However, the difference in price between the 1992 F-350 and the new F-150 will buy a lot of gasoline

Surely you mean a 460, which is basically a stroked 429. These engines are not what you would call fuel misers anyway.

Keep it tuned up, keep the tire pressure up a few pounds, and possibly tweak the ignition timing a bit.

This truck should use the TFI module and sometimes if these modules are replaced the installer may remove the dist. or turn it. Not using the proper procedure when checking and adjusting the timing can throw it off by a mile.
This means that the SPOUT connnector MUST be disconnected when setting the timing. Adding 1 or maybe 2 degrees of extra advance in will help it some but I would not go more than that.

I’m dumb; it is a 460; the engine and tranny are stock.I’m running 16.5x 33 tires which were on vehicle when I bought it; 16’s are standard.

I’m dumb; it is a 460; the engine and tranny are stock.I’m running 16.5x 33 tires which were on vehicle when I bought it; 16’s are standard.

Thanks. Will talk to my mechanic. I rewally do love the truck.I’d drive it a lot more if I could get a little better mileage.

It is too bad that a 2 speed axle isn’t available for pick-up trucks. This would be a perfect solution–one ratio for normal driving and another ratio for towing.

OK. Your tires are just a little oversized from stock.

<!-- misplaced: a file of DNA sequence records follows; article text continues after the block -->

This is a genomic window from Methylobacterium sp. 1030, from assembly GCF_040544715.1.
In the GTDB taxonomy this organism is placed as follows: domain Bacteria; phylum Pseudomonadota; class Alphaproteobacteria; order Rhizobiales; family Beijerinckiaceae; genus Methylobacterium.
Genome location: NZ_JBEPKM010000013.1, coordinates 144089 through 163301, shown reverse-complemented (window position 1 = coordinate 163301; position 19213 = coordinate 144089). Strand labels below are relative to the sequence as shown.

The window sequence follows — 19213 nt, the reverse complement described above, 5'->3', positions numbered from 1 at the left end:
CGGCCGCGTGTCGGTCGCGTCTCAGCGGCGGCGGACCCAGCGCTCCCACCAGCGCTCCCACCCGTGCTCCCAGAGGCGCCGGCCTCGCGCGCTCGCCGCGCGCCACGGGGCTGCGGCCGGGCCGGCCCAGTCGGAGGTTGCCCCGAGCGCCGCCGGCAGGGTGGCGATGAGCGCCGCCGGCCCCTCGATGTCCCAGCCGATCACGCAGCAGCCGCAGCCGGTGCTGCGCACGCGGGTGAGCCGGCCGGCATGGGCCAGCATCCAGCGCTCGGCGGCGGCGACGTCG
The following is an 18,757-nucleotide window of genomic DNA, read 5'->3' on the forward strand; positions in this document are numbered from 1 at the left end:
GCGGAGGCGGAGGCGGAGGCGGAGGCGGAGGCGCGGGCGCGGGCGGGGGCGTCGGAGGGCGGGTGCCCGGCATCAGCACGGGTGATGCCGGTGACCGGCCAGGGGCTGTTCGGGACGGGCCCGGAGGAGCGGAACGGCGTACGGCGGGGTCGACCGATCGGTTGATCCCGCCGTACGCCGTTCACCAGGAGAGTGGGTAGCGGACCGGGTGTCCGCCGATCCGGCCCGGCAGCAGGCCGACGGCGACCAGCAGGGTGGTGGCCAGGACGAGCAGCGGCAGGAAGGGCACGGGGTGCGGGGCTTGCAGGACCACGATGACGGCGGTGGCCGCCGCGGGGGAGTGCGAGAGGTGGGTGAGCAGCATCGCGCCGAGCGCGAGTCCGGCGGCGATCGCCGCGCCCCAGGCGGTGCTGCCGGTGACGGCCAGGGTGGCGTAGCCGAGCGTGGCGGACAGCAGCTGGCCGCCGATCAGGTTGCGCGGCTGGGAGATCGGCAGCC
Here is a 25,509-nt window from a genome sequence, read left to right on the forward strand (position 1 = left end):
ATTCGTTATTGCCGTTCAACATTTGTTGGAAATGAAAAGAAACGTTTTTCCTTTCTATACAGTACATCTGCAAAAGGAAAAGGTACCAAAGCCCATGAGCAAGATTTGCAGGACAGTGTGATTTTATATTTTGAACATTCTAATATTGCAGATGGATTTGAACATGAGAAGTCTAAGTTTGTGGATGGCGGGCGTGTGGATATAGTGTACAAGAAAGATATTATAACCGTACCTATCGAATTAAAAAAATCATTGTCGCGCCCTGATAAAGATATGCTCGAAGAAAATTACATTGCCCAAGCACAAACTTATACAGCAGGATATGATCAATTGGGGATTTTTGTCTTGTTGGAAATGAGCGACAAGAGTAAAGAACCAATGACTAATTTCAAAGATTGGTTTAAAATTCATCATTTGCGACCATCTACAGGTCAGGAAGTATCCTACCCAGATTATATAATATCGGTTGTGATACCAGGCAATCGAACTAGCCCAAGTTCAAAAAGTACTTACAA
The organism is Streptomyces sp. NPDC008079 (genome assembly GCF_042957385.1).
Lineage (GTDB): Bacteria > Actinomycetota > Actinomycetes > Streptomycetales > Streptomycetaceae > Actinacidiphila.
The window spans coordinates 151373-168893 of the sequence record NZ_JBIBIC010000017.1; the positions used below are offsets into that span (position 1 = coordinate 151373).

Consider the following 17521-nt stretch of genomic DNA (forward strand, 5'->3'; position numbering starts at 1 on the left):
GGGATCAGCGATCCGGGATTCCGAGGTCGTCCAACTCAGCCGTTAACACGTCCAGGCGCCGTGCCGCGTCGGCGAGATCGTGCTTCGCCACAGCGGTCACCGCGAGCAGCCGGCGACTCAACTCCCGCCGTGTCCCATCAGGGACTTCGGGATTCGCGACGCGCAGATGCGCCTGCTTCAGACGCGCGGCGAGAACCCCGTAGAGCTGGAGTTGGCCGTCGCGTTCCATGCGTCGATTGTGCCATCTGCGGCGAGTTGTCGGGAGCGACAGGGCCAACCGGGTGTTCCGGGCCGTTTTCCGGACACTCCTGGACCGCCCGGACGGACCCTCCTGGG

Does it seem to have adequate power? You could try to open the exhaust a little with an aftermarket system. Also have a competent mechanic do some testing on the fuel and ignition systems. Unlike 1996 and newer, these systems don’t always turn on a check engine light when there’s a problem. Things like ignition timing, oxygen sensors, MAP sensor, and coolant temp sensors can fail while still being “in range.” Fuel pressure could be high too. Have the same guy–or a transmission guy–make sure the torque converter is operating properly.

Even with all this, you might improve your mileage from 8 to 9. :slight_smile:

You are getting good fuel economy for that type of truck. Some Ford speedometers could be off. If yours is showing four miles per hour less than you are actually doing, you could be getting better mileage than what you think.